Nayokpuk v. United States of America

Filing 123

ORDER granting in part and denying in part 77 Motion for Summary Judgment. 1) It is granted with respect to the medical care providers failure to document cancellation of A.N.s transport order, and with respect to the medical care providers failure to document the basis for the dosage of Rocephin prescribed. 2) It is denied with respect to other potential bases for application of the Sweet presumptionin particular, the faxed PEFs, and the general absence of firsthand records from the radio room doctors. The court will decide whether to apply the Sweet presumption based on the adequacy of those and other records after hearing all of the evidence at trial.. Signed by Judge John W. Sedwick on 5/22/12. (GMM, CHAMBERS STAFF)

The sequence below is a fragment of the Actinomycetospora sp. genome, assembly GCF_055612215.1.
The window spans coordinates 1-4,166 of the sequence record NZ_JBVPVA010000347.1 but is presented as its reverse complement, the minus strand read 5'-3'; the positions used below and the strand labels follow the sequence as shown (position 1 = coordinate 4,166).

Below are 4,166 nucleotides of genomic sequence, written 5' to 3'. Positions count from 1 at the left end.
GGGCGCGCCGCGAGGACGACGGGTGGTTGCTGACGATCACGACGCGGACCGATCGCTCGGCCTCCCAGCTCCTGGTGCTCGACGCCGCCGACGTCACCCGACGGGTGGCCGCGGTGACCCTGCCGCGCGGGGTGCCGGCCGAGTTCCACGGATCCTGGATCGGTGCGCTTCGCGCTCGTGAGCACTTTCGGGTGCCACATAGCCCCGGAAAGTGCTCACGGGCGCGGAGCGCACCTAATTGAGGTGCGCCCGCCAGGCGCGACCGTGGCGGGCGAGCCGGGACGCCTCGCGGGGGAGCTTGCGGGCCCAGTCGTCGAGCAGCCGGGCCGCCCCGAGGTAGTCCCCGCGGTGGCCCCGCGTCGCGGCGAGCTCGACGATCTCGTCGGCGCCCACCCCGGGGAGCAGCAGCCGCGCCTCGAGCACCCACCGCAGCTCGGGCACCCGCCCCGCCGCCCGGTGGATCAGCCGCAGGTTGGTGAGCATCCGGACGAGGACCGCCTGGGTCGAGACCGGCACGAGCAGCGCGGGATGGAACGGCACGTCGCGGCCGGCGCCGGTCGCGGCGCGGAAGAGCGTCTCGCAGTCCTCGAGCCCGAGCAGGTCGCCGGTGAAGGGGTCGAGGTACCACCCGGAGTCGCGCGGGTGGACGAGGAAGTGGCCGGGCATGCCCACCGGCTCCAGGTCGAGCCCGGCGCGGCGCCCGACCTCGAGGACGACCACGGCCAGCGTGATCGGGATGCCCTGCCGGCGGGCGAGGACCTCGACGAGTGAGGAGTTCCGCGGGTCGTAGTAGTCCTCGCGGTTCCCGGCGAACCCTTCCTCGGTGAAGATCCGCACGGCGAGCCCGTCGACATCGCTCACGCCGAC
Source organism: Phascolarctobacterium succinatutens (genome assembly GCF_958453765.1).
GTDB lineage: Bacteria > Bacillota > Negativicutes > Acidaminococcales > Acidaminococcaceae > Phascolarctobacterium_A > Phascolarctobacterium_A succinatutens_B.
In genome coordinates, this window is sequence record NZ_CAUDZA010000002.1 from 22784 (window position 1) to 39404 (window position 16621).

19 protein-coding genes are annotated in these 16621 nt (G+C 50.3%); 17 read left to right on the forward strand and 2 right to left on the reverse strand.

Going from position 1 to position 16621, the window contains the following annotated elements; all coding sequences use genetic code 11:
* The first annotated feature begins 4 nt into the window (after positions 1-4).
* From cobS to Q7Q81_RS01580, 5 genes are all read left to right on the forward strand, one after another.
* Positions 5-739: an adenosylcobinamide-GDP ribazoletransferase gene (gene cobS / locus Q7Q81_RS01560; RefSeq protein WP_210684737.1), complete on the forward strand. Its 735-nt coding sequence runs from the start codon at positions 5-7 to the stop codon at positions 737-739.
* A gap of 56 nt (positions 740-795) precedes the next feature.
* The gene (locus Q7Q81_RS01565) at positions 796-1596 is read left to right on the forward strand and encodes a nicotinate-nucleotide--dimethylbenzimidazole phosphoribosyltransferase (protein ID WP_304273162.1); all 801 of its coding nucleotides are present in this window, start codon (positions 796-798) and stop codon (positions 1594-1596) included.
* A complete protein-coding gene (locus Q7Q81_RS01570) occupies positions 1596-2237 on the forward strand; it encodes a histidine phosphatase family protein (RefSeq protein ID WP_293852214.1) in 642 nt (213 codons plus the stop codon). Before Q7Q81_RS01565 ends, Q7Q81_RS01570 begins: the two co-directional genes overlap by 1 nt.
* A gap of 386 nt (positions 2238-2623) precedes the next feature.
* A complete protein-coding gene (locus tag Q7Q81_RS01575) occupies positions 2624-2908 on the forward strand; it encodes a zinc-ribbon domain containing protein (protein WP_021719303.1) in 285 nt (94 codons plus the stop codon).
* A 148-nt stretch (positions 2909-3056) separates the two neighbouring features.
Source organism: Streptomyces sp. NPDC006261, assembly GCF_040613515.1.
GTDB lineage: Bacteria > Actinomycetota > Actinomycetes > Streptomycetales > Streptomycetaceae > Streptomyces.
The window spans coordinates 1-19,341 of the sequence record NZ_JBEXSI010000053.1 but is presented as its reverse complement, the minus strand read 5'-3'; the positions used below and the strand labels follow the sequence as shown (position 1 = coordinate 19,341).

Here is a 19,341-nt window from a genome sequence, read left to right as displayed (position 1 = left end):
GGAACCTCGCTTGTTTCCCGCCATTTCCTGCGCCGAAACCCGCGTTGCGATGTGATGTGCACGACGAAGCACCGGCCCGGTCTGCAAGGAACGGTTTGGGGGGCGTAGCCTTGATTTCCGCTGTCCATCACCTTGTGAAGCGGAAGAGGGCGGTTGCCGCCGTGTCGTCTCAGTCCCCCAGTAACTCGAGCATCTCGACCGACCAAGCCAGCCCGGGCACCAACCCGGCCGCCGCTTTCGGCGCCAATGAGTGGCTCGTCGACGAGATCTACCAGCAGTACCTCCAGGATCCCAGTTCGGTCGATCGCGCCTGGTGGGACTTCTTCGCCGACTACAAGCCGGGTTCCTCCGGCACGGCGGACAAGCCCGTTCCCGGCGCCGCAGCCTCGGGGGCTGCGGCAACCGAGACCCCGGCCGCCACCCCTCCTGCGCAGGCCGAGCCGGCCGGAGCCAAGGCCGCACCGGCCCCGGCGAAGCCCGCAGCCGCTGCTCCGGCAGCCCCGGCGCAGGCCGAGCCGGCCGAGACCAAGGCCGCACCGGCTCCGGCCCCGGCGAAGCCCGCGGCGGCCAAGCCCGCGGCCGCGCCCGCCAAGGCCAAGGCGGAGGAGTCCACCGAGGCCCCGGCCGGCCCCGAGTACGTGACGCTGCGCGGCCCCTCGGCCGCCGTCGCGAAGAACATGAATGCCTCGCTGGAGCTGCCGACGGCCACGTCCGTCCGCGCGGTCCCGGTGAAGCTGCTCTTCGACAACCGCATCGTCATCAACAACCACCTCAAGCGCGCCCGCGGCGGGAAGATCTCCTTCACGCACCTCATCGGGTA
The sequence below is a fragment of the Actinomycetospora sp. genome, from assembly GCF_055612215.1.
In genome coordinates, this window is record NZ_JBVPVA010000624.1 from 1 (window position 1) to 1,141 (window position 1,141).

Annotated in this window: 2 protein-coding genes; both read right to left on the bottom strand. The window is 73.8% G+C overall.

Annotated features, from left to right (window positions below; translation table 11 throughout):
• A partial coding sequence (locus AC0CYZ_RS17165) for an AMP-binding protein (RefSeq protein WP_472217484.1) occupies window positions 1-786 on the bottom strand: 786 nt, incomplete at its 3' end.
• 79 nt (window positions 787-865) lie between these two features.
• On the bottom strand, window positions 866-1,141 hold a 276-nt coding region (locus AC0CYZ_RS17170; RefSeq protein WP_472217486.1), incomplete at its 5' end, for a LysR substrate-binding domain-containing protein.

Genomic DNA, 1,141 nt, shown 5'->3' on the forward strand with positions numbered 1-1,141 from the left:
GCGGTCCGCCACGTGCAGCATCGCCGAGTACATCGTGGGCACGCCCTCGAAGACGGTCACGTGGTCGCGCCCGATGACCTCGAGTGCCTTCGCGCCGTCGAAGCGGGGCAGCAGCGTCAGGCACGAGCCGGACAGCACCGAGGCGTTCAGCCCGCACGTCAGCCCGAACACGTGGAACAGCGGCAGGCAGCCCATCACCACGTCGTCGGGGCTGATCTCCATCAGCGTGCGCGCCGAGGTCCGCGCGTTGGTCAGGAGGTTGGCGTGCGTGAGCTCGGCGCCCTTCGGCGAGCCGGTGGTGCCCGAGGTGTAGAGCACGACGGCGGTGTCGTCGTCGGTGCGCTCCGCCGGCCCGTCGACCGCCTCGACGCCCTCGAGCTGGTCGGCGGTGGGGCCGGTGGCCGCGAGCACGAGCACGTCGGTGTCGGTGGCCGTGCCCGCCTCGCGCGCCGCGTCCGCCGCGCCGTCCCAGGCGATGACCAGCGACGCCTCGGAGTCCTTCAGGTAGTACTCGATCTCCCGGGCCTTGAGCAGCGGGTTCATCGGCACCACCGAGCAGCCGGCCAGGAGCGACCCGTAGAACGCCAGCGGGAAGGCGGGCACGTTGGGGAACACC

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1 2 3 4 5 6 7 8 UNITED STATES DISTRICT COURT 9 DISTRICT OF ALASKA 10 11 12 DIANA NAYOKPUK, 13 14 15 Plaintiff, vs. UNITED STATES OF AMERICA, 16 Defendant. 17 ) ) ) ) ) ) ) ) ) ) ) 2:09-cv-00009 JWS ORDER AND OPINION [Re: Motion at Docket 77] 18 I. MOTION PRESENTED 19 At docket 77, plaintiff Diana Nayokpuk (“plaintiff” or “Nayokpuk”) moves pursuant 20 to Federal Rule of Civil Procedure 56 for partial summary judgment that the Sweet1 21 presumption of negligence applies. Defendant the United States of America (“the 22 government”) opposes the motion at docket 100. Nayokpuk’s reply is at docket 107. 23 Oral argument was not requested and would not assist the court. 24 25 26 27 28 1 Sweet v. Sisters of Providence, 895 P.2d 484 (Alaska 1995). -1- 1 II. BACKGROUND2 2 This lawsuit arises out of the medical treatment of A.N., who is Nayokpuk’s 3 daughter. A.N. is Alaska Native and lives in the village of Shishmaref. In many remote 4 Alaskan villages, there are no doctors. First-line medical care is instead provided by 5 Community Health Aides (“CHAs”), who are supervised by doctors at regional hospitals. 6 CHAs examine patients locally and then telephone the doctors who receive calls in the 7 “radio room.” Upon examining a patient, CHAs complete a Patient Encounter Form 8 (“PEF”), which describes the patient’s complaints, symptoms, current medications, vital 9 signs, and the CHA’s assessment. The PEFs are then faxed to the doctor at the 10 regional hospital. After talking to the doctor over the phone, CHAs generally record the 11 doctor’s diagnosis on the PEF. 12 A.N. was born on September 1, 2007. On September 27, 2007, A.N. was found 13 to have a temperature of 102.4. She was transported to Norton Sound Regional 14 Hospital (“NSRH”) in Nome, Alaska, where a full bacteriological work-up was done. She 15 was treated with two antibiotics. On November 13, 2007, A.N. was taken to NSRH after 16 her temperature was recorded at 103.1. Again a bacteriological work-up was done, and 17 A.N. returned to Shishmaref on November 16, 2007. 18 On January 28, 2008, A.N. went to her village clinic with a temperature of 99.5. 19 Gwen Nayokpuk was the CHA who examined her. She reported the encounter to 20 Dr. Livermont at NSRH. Dr. Livermont prescribed Tylenol and amoxicillin. Plaintiff 21 maintains that the government has been unable to produce the faxed PEF that 22 Dr. Livermont would have reviewed. Dr. Livermont has no recollection of treating A.N. 23 On February 1, 2008, A.N. was taken back to the clinic with a temperature of 24 100. A different CHA, Frieda Eningowuk (“Eningowuk”), treated her. Eningowuk 25 assessed A.N. and thought that she had a common cold. Eningowuk contacted 26 Dr. Head at NSRH, and Dr. Head ordered a continuation of Tylenol and amoxicillin. 27 28 2 This background is taken from the order at docket 76. -2- 1 A.N. was scheduled to be in Anchorage, Alaska, the following week, where she had an 2 appointment scheduled at the Alaska Native Medical Center (“ANMC”). Plaintiff 3 maintains that the government has been unable to produce any notes made by 4 Dr. Head regarding his treatment or diagnosis, although plaintiff was provided with the 5 PEF and the faxed PEF. 6 On February 3, 2008, A.N. returned to the clinic after her mother reported that 7 her cold had worsened. She was seen again by Gwen Nayokpuk. A.N. was having 8 difficulty breathing and was coughing up discharge. She had a fever of 100.2. Gwen 9 Nayokpuk diagnosed A.N. with bronchiolitis and contacted Dr. Sharma at NSRH. 10 Dr. Sharma ordered a continuation of amoxicillin and saline nebulizer treatments to help 11 A.N.’s breathing. Plaintiffs maintain that the government has been unable to produce 12 the PEF that was faxed to Dr. Sharma. 13 A.N. was brought back to the clinic on February 5, 2008, with a temperature of 14 102.8. She was still coughing, displayed an audible wheezing, was picking at her ears, 15 and her upper lip was blue. Eningowuk was the on-duty CHA, and she called 16 Dr. Sharma. Dr. Sharma authorized A.N. to be flown to NSRH on the next commercial 17 flight. Dr. Sharma does not recall treating or evaluating A.N. 18 A.N. was flown to Nome later that day. She was examined by Dr. Superville at 19 NSRH and diagnosed with a viral respiratory infection and bronchospasm. She 20 returned to Shishmaref on February 7. 21 A.N. returned to the village clinic on February 19, 2008, and was examined by 22 CHA Amelia Milligrock (“Milligrock”). A.N. was vomiting and coughing, and she had a 23 temperature of 102.9. Her right tympanic membrane was red and bulging, and she had 24 lesions on her mouth. Milligrock diagnosed A.N. with acute otitis media and 25 bronchiolitis. A.N. visited the clinic a second time on February 19 because her feet 26 were turning blue and her temperature had increased to 104. Eningowuk was on duty 27 and she called Dr. Superville at NSRH. Dr. Superville ordered A.N. to be transported to 28 NSRH that evening. Her flight could not land due to weather, and A.N. was therefore -3- 1 rescheduled for a flight on the morning of February 20. Plaintiff maintains that there are 2 no records of the reasons for A.N.’s transport and no record of Dr. Superville’s 3 treatment. 4 A.N. was taken to the clinic again at 2:45 a.m. on February 20. Her temperature 5 had risen to 104.5, and she had an irregular pulse. Eningowuk contacted Dr. Logan at 6 NSRH. Dr. Logan prescribed 100 mg of Rocephin, a dosage that plaintiff claims was 7 insufficient. Dr. Logan does not recall his treatment of A.N., and plaintiff maintains that 8 there is no contemporaneous record of his treatment of her. 9 Although A.N. was scheduled to be flown to Nome later that morning, the 10 transport order was cancelled. Plaintiff maintains that there is no record of the order 11 cancelling the transport. 12 Later on February 20, A.N. returned to the clinic and was seen by Milligrock. Her 13 fever had decreased to 99.6. Milligrock spoke with Dr. Sharma who ordered that A.N. 14 be seen again the next day. Dr. Sharma does not recall treating A.N., and plaintiff 15 maintains that there is no record of her thoughts or impressions. 16 A.N. returned to the clinic on February 22, 2008. Her temperature was 100.8, 17 and her hands and feet were blue. Milligrock contacted Dr. Logan who ordered that 18 A.N. be kept warm and rechecked in two days. A.N. returned to the clinic on 19 February 24, 2008, with a temperature of 102.2. Eningowuk contacted Dr. Superville 20 who diagnosed unresolved bronchiolitis and authorized A.N. to be transported to NSRH 21 the next morning. A.N. was transported to Nome on February 25, 2008. At 22 approximately 3:15 p.m., A.N. began seizing. She was ultimately transported to Alaska 23 Native Medical Center (“ANMC”) in Anchorage. A lumbar puncture was performed 24 which allowed doctors to identify the specific bacteria that had infected A.N. 25 Plaintiff maintains that the delay in diagnosing and treating A.N.’s meningitis 26 caused irreversible brain damage and that A.N. will require intensive care for the rest of 27 her life. Plaintiff filed a complaint against the United States, pursuant to the Federal 28 Tort Claims Act, on November 11, 2009. The complaint alleged negligence on the part -4- 1 of care providers at NSRH and ANMC, whose employees are deemed employees of the 2 United States for purposes of the FTCA by virtue of compacts between those entities 3 and the Indian Health Service. The complaint was amended to plead recklessness on 4 June 17, 2011. 5 6 III. STANDARD OF REVIEW Summary judgment is appropriate where “there is no genuine dispute as to any 7 material fact and the movant is entitled to judgment as a matter of law.”3 The materiality 8 requirement ensures that “only disputes over facts that might affect the outcome of the 9 suit under the governing law will properly preclude the entry of summary judgment.”4 10 Ultimately, “summary judgment will not lie if the . . . evidence is such that a reasonable 11 jury could return a verdict for the nonmoving party.”5 In resolving a motion for summary 12 judgment, a court must view the evidence in the light most favorable to the non-moving 13 party.6 The reviewing court may not weigh evidence or assess the credibility of 14 witnesses.7 The burden of persuasion is on the moving party.8 15 16 IV. DISCUSSION The FTCA provides that the United States is liable for the “negligent or wrongful 17 act[s] or omission[s] of any employee . . . if a private person . . . would be liable to the 18 claimant in accordance with the law of the place where the act or omission occurred.”9 19 20 21 3 22 Fed. R. Civ. P. 56(a). 4 23 Anderson v. Liberty Lobby, Inc., 477 U.S. 242, 248 (1986). 5 24 25 Id. 6 Lopez v. Smith, 203 F.3d 1122 (9th Cir. 2000). 26 7 27 8 28 9 Dominguez-Curry v. Nevada Transp. Dept., 424 F.3d 1027, 1036 (9th Cir. 2005). Celotex Corp. v. Catrett, 477 U.S. 317, 323 (1986). 28 U.S.C. § 1346(b)(1). -5- 1 Here, the alleged acts or omissions occurred in Alaska and, therefore, Alaska law 2 governs disposition of plaintiff’s claims. 3 In Sweet, the Alaska Supreme Court held that where a medical malpractice 4 plaintiff’s ability to prove negligence is impaired by the defendant’s breach of duty to 5 create or maintain adequate records, a trial court should shift the burden of proof to the 6 defendant to prove by a preponderance of the evidence that it was not negligent.10 “[A] 7 plaintiff must first establish to the satisfaction of the court that the absence of the 8 records hinders his ability to establish a prima facie case.”11 Second, “burden shifting 9 should only occur when the essential medical records are missing through the 10 11 negligence or fault of the adverse party.”12 The court has already determined that the plaintiff’s case has been impaired by 12 the absence of certain records.13 The only question therefore is whether that 13 impairment is due to defendants’ breach of any duty to create records. 14 Nayokpuk argues that NSRH had a duty, under Patrick v. Sedwick,14 to create 15 certain records and that NSRH breached that duty. In that case, the Alaska Supreme 16 Court held that doctors have a duty to create records that “accurately and fully” describe 17 any actions “of consequence.”15 Doctors must record “what was observed and [what 18 was] done.”16 The court noted that it was disinclined to “permit the absence of personal 19 recollection or of recorded facts to serve as a defense under the circumstances of” the 20 21 10 22 Id. 11 23 Id. at 491. 12 24 25 Id. (citing Public Health Trust v. Valcin, 507 So.2d 596, 599 (Fla. 1987)). 13 Doc. 76 at 8–9. 26 14 27 15 28 16 391 P.2d 453 (Alaska 1964). Id. at 457. Id. -6- 1 case.17 At least three of the doctors who treated A.N. have no recollection of treating 2 her. 3 A. Transport Order and Dosage of Rocephin 4 The government concedes that: 5 there are some omissions in the records that leave certain questions unanswered. The government [also] concedes there are certain records that are either missing or do not exist. There is no record of why the transport order of February 19 was cancelled. There is no record explaining why 100mg of Rocephin was prescribed. It is not contested that this was an inadequate dosage.18 6 7 8 Nonetheless, defendants argue that not every record that could have been made would 9 assist Nayokpuk’s case.19 For instance, defendants argue that because Nayokpuk’s 10 expert has testified that A.N. should have been transported to Nome on February 20, 11 and that 100mg of Rocephin was an insufficient dosage, Nayokpuk has not been 12 impaired in her ability to assert a prima facie case. The court has already ruled that the 13 absence of those records impairs plaintiffs’ ability to prove negligence. The court also 14 concludes that a failure to document cancellation of A.N.’s transport order and failure to 15 document prescription of an insufficient amount of Rocephin fell short of the doctors’ 16 duty under Patrick. 17 B. PEFs and Other Disputed Records 18 The government argues that the records that do exist are adequate. Specifically, 19 one of the government’s experts stated that the PEFs, which are created and 20 maintained by the CHAs, adequately incorporate the radio room doctors’ feedback.20 21 The same expert also stated that he would have no recommendations regarding 22 23 24 25 17 Id. at 458. 26 18 27 19 28 20 Doc. 100 at 2. Id. Doc. 100-4 at 3. -7- 1 appropriate changes to NSRH records-keeping procedures.21 Plaintiff’s experts have 2 opined that the documentation of A.N.’s treatment was, in general, “egregiously 3 insufficient,”22 and that the tendency of doctors in Nome to rely on CHAs to record 4 interaction with patients was insufficient.23 The differing impressions of the record- 5 keeping practice in rural Alaska illustrate that there are disputed issues of fact that 6 preclude summary judgment with respect to application of the Sweet presumption 7 based on the existing records of A.N.’s treatment.24 8 In Sweet, the court cautioned that the presumption should be applied only 9 “absent a jury finding that [the health care provider’s] failure to maintain [the plaintiff’s] 10 records was excused.”25 Although the present dispute will be resolved at a bench trial, 11 the Sweet court’s statement clearly contemplates that not all issues governing 12 application of the doctrine may be resolved beforehand.26 That is the case here, with 13 respect to the records that do exist. 14 The expert testimony relied on by the government also precludes application of 15 the Sweet presumption on the basis of some of the records that plaintiff argues should 16 have been created but were not. For instance, plaintiff maintains that when A.N. arrived 17 at NSRH on February 25, and began to seize, the standard of care required that an IV 18 or IO be administered and that a lumbar puncture and full bacteriological workup be 19 performed. Plaintiff’s argument hinges on whether they are correct that A.N.’s medical 20 21 21 22 Id. at 1. 22 23 Doc. 78-12 at 5. 23 24 25 26 See, e.g., doc. 78-14 at 3. 24 See, e.g., Miller v. Phillips, 959 P.2d 1147, 1254 (Alaska 1998) (interpreting Sweet to have rested on “uncontroverted proof of lost or inadequate records”). 25 Sweet, 895 P.2d at 492. 27 26 28 See also Miller, 959 P.2d at 1254 (“[T]he adequacy and completeness of the medical records was a hotly disputed factual issue.”). -8- 1 care providers breached the standard of care by not performing those actions. If the 2 standard of care did not require those steps, there would be no reason to document 3 their absence. Although the defendant’s 30(b)(6) representative did state that the type 4 and length of A.N.’s seizure should have been documented,27 unlike other potential 5 bases for application of the presumption, the absence of documentation of that 6 information does not impair Nayokpuk’s ability to make out a prima facie case of 7 negligence. 8 9 10 V. CONCLUSION For the reasons above, plaintiffs’ motion at docket 77 is GRANTED in part and DENIED in part as follows: 11 1) It is granted with respect to the medical care providers’ failure to document 12 cancellation of A.N.’s transport order, and with respect to the medical care providers’ 13 failure to document the basis for the dosage of Rocephin prescribed. 14 2) It is denied with respect to other potential bases for application of the Sweet 15 presumption–in particular, the faxed PEFs, and the general absence of firsthand 16 records from the radio room doctors. The court will decide whether to apply the Sweet 17 presumption based on the adequacy of those and other records after hearing all of the 18 evidence at trial. 19 DATED this 22nd day of May 2012. 20 /s/ JOHN W. SEDWICK UNITED STATES DISTRICT JUDGE 21 22 23 24 25 26 27 28 27 Doc. 78-2 at 8. -9-